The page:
Un­der the radar no more

U.S. Air Force honors Nor­walk vet­eran as low-fly­ing pi­o­neer

The Norwalk Hour - - FRONT PAGE - By Robert Koch

NOR­WALK — As an Air Force pi­lot par­tic­i­pat­ing in war games out­side Las Ve­gas nearly 40 years ago, Howard W. Dixon ma­neu­vered a C-130 cargo plane through canyons, moun­tains and above the desert floor to evade “en­emy” fighter planes.

At the time, pi­lots were pro­hib­ited from fly­ing lower than 500 feet. That didn’t help in avoid­ing en­emy fight­ers or radar.

“The lower you are, the more dif­fi­cult it is to see the air­plane,” said Dixon, who now lives in Nor­walk. “The lower you can go, from our per­spec­tive, the bet­ter, so they fi­nally al­lowed us to go to 300 feet and be­fore I left we had done some work at 100 feet.”

In 1981, Dixon en­vi­sioned a school that would teach such lowlevel fly­ing skills. He pre­sented his idea to the U.S. Depart­ment of De­fense at the Pen­tagon, where it re­ceived sup­port. Two years later, the Ad­vanced Air­lift Tac­tics Tech­ni­cal Cen­ter (AATTC) opened at Rose­crans Air Na­tional Guard Base in St. Joseph, Mo. Dixon was named its first com­man­der.

On Nov. 3, he and his wife, Irene, re­turned to St. Joseph for the school’s 35th an­niver­sary. The school now en­rolls 700 stu­dents an­nu­ally from the Air Force, Marine Corps and other branches as well as pi­lots from 18 al­lied na­tions. Its pro­grams have been ex­panded from ad­vanced air­crew and tac­ti­cal fly­ing to mu­ni­tions-load­ing and so­phis­ti­cated in­tel­li­gence cour­ses, ac­cord­ing to a sum­mary of the an­niver­sary event.

Col. By­ron Newell, cur­rent AATTC com­man­dant, said the fly­ing school is some­times re­ferred to as “Howard Dixon Univer­sity.”

“Howard was the first com­man­der and he was the driv­ing force,” said Newell, be­fore ex­plain­ing the im­por­tance of the train­ing. “The low-level fly­ing is im­por­tant be­cause our job in C-130s was to de­liv­ery sup­plies to troops on the ground, and if you’re in a con­tested en­vi­ron­ment where peo­ple are shooting at you, the lower you fly the safer you can be. The lower you fly, the more you can use ter­rain for mask­ing.”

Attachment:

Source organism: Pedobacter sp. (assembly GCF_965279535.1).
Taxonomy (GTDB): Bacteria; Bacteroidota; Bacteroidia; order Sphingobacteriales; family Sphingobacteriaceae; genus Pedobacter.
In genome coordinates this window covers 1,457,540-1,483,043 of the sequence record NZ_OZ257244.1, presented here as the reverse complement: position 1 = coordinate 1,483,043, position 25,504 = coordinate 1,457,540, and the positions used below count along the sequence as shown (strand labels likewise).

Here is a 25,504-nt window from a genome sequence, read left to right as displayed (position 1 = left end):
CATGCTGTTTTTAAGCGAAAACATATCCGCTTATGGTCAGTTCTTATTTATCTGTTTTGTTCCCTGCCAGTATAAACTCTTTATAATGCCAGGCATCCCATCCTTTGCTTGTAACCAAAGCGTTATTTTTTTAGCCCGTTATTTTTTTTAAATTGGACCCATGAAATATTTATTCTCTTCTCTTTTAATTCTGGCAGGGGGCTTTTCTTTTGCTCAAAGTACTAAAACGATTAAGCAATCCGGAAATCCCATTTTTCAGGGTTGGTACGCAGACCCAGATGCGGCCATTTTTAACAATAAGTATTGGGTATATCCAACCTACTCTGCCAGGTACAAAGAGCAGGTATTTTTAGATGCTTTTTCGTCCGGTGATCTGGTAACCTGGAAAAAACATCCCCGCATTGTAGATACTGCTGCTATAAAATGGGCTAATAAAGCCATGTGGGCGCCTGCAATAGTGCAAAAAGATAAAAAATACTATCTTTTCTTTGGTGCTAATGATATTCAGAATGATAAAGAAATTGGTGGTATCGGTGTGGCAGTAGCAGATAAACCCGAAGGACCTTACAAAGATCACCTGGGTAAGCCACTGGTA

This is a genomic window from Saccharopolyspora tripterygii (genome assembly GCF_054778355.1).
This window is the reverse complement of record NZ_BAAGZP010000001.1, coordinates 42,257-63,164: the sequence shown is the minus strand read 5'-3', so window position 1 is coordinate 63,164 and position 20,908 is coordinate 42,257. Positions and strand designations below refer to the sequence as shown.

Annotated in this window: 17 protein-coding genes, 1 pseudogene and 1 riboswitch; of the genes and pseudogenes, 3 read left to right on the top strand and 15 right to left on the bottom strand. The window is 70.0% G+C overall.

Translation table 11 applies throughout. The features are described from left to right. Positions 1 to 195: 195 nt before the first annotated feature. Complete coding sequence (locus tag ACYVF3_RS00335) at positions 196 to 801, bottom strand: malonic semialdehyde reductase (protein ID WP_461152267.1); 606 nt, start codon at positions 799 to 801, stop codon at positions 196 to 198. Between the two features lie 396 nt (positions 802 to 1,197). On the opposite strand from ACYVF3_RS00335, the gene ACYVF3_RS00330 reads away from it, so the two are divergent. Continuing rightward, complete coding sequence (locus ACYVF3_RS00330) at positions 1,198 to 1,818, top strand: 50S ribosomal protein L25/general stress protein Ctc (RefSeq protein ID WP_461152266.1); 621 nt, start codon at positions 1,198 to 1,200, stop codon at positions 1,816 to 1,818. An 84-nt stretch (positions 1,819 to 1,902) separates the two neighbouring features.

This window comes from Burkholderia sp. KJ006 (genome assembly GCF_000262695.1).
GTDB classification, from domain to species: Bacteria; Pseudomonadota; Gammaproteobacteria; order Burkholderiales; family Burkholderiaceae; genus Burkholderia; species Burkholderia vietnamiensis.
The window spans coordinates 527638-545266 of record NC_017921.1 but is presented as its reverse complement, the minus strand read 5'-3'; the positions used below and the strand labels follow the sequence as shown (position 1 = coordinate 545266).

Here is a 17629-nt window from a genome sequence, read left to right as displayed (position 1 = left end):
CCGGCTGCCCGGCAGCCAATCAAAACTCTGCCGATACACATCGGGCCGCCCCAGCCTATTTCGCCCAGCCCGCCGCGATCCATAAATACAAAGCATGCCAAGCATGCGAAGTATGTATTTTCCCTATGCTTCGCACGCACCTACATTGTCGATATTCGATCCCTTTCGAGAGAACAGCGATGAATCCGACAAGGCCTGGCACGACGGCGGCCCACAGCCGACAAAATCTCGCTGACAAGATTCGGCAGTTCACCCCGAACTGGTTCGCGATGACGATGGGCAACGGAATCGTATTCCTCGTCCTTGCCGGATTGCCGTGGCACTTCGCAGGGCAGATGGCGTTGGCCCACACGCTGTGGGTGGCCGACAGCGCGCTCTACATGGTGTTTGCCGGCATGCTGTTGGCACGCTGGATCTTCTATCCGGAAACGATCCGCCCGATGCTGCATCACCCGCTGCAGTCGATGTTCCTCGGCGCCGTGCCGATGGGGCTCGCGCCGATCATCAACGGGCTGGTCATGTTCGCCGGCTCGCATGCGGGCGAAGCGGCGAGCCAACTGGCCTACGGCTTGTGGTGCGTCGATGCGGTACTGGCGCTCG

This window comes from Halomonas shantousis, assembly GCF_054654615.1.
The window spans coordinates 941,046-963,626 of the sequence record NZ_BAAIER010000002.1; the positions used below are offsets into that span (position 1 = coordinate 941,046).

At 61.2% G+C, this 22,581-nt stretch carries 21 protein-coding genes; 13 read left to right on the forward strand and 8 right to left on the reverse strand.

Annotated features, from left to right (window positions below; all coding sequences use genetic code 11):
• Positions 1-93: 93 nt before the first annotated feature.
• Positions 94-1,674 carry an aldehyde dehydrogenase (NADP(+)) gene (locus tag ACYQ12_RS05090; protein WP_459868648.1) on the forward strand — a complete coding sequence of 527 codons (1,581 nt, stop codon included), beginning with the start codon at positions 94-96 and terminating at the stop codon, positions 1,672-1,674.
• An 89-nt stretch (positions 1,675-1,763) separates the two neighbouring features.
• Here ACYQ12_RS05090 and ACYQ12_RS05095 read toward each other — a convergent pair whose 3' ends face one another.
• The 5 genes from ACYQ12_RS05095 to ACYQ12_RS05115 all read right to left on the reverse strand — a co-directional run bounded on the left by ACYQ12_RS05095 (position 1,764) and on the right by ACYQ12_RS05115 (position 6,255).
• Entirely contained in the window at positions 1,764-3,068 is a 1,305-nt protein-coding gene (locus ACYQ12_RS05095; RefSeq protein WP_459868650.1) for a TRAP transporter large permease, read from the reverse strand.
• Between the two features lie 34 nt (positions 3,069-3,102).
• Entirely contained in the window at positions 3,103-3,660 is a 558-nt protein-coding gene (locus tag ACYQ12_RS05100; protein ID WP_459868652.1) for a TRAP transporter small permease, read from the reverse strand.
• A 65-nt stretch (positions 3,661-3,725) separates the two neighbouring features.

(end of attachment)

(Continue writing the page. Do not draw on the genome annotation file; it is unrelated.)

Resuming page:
Start­ing in 2019, the AATTC will present The Dixon Award an­nu­ally to an in­di­vid­ual or group of in­di­vid­u­als who demon­strate the in­no­va­tive, for­ward think­ing by taking risks, ac­cord­ing to the sum­mary of the an­niver­sary event.

Dixon’s road to the Air Force be­gan at home. He was born in San An­gelo, Texas, dur­ing World War II. His fa­ther was an Air Force flight engi­neer who flew B-29 bombers dur­ing World War II and the Korean War, and KC-97 trans­ports dur­ing the Viet­nam War.

The younger Dixon spent his early years in Tampa, Fla., where his fa­ther was sta­tioned at MacDill Air Force Base, and later Bossier City, La., af­ter his fa­ther was trans­ferred to Barks­dale Air­force Base. Af­ter col­lege, Dixon worked as a mid­dle school teacher be­fore join­ing the Air Force in 1966.

Dixon at­tended pi­lot train­ing at Webb Air Force Base in Big Spring, Texas. His first as­sign­ment was as an in­tel­li­gence of­fi­cer, and later safety of­fi­cer, fly­ing train­ing in­struc­tor and di­rec­tor of op­er­a­tions, ac­cord­ing to his bi­og­ra­phy.

At the time, the Viet­nam War was un­der way, and Dixon came close to be­ing sent to South­east Asia.

“I ac­tu­ally grad­u­ated in 1969 from pi­lot train­ing, and the last air­plane from our unit went to Viet­nam just was I was walk­ing in the front door,” Dixon said. “Viet­nam was still go­ing on but they sent our unit to Europe in­stead.”

Dixon re­tired from the Air Force as a lieu­tenant colonel in 1988 and went on to pi­lot Boe­ing 747s to Europe, Africa and other des­ti­na­tions for var­i­ous com­mer­cial air­lines. While those jour­neys took him 35,000 feet above the earth, some of his fond­est mem­o­ries are of fly­ing close to the ground at Rose­crans Air Na­tional Guard Base in Mis­souri.

“It’s a fan­tas­tic feel­ing to go back and watch what they’re do­ing to­day,” Dixon said of re­turn­ing to the fly­ing school for its 35th an­niver­sary. “The award re­ally got to me.”

Robert Koch / Hearst Con­necti­cut Me­dia

Air Force Lt. Col. Howard W. Dixon holds the cur­ricu­lum cat­a­log for the Ad­vanced Air­lift Tac­tics Tech­ni­cal Cen­ter, which he founded, and his ser­vice photo.

Con­trib­uted photo

U.S. Air Force Lt. Col. Howard W. Dixon, cen­ter, poses with Com­man­der Col. By­ron Newell and Vice Com­man­der Col. Deanna Franks at a re­cent Ad­vanced Air­lift Tac­tics Tech­ni­cal Cen­ter re­union.

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